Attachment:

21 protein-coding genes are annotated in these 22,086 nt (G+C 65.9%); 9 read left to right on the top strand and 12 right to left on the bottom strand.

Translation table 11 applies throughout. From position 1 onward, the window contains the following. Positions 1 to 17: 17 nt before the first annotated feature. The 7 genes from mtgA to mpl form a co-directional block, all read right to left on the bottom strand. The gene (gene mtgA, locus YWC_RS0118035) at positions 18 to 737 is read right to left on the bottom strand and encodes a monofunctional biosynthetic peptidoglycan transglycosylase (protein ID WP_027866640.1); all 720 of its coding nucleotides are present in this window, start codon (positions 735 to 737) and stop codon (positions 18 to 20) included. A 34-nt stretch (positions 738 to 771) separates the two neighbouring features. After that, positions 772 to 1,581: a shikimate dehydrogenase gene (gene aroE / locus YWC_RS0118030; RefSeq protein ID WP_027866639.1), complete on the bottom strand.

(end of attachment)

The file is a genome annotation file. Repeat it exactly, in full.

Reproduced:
21 protein-coding genes are annotated in these 22,086 nt (G+C 65.9%); 9 read left to right on the top strand and 12 right to left on the bottom strand.

Translation table 11 applies throughout. From position 1 onward, the window contains the following. Positions 1 to 17: 17 nt before the first annotated feature. The 7 genes from mtgA to mpl form a co-directional block, all read right to left on the bottom strand. The gene (gene mtgA, locus YWC_RS0118035) at positions 18 to 737 is read right to left on the bottom strand and encodes a monofunctional biosynthetic peptidoglycan transglycosylase (protein ID WP_027866640.1); all 720 of its coding nucleotides are present in this window, start codon (positions 735 to 737) and stop codon (positions 18 to 20) included. A 34-nt stretch (positions 738 to 771) separates the two neighbouring features. After that, positions 772 to 1,581: a shikimate dehydrogenase gene (gene aroE / locus YWC_RS0118030; RefSeq protein ID WP_027866639.1), complete on the bottom strand.